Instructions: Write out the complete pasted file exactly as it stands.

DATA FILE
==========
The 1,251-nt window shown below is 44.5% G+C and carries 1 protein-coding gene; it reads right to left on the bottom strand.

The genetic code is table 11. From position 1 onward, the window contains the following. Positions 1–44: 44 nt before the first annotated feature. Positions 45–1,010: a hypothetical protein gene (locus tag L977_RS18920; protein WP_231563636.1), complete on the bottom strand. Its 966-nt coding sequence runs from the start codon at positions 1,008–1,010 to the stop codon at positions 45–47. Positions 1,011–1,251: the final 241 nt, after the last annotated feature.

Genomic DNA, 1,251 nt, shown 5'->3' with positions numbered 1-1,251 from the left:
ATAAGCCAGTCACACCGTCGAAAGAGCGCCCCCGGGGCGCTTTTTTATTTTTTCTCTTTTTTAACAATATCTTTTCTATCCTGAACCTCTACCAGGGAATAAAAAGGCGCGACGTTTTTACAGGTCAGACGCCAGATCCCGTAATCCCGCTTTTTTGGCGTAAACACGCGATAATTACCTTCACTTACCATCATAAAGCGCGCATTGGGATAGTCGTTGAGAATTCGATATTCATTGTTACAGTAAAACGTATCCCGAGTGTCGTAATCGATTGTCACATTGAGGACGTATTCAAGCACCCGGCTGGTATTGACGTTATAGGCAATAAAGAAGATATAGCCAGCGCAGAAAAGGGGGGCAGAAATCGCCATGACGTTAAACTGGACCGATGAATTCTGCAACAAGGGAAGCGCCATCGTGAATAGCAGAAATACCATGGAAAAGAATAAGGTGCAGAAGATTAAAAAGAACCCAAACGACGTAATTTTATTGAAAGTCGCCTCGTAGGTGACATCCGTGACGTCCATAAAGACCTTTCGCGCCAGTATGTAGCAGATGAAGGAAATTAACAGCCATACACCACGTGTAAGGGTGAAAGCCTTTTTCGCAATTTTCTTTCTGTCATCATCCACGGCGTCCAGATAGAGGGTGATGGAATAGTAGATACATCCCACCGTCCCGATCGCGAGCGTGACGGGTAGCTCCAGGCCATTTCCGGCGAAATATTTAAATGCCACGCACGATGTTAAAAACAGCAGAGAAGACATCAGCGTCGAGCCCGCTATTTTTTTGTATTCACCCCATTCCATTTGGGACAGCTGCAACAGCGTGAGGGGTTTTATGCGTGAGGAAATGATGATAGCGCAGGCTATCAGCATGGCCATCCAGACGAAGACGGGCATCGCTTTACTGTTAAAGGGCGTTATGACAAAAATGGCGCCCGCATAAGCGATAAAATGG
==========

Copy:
The 1,251-nt window shown below is 44.5% G+C and carries 1 protein-coding gene; it reads right to left on the bottom strand.

The genetic code is table 11. From position 1 onward, the window contains the following. Positions 1–44: 44 nt before the first annotated feature. Positions 45–1,010: a hypothetical protein gene (locus tag L977_RS18920; protein WP_231563636.1), complete on the bottom strand. Its 966-nt coding sequence runs from the start codon at positions 1,008–1,010 to the stop codon at positions 45–47. Positions 1,011–1,251: the final 241 nt, after the last annotated feature.

Genomic DNA, 1,251 nt, shown 5'->3' with positions numbered 1-1,251 from the left:
ATAAGCCAGTCACACCGTCGAAAGAGCGCCCCCGGGGCGCTTTTTTATTTTTTCTCTTTTTTAACAATATCTTTTCTATCCTGAACCTCTACCAGGGAATAAAAAGGCGCGACGTTTTTACAGGTCAGACGCCAGATCCCGTAATCCCGCTTTTTTGGCGTAAACACGCGATAATTACCTTCACTTACCATCATAAAGCGCGCATTGGGATAGTCGTTGAGAATTCGATATTCATTGTTACAGTAAAACGTATCCCGAGTGTCGTAATCGATTGTCACATTGAGGACGTATTCAAGCACCCGGCTGGTATTGACGTTATAGGCAATAAAGAAGATATAGCCAGCGCAGAAAAGGGGGGCAGAAATCGCCATGACGTTAAACTGGACCGATGAATTCTGCAACAAGGGAAGCGCCATCGTGAATAGCAGAAATACCATGGAAAAGAATAAGGTGCAGAAGATTAAAAAGAACCCAAACGACGTAATTTTATTGAAAGTCGCCTCGTAGGTGACATCCGTGACGTCCATAAAGACCTTTCGCGCCAGTATGTAGCAGATGAAGGAAATTAACAGCCATACACCACGTGTAAGGGTGAAAGCCTTTTTCGCAATTTTCTTTCTGTCATCATCCACGGCGTCCAGATAGAGGGTGATGGAATAGTAGATACATCCCACCGTCCCGATCGCGAGCGTGACGGGTAGCTCCAGGCCATTTCCGGCGAAATATTTAAATGCCACGCACGATGTTAAAAACAGCAGAGAAGACATCAGCGTCGAGCCCGCTATTTTTTTGTATTCACCCCATTCCATTTGGGACAGCTGCAACAGCGTGAGGGGTTTTATGCGTGAGGAAATGATGATAGCGCAGGCTATCAGCATGGCCATCCAGACGAAGACGGGCATCGCTTTACTGTTAAAGGGCGTTATGACAAAAATGGCGCCCGCATAAGCGATAAAATGG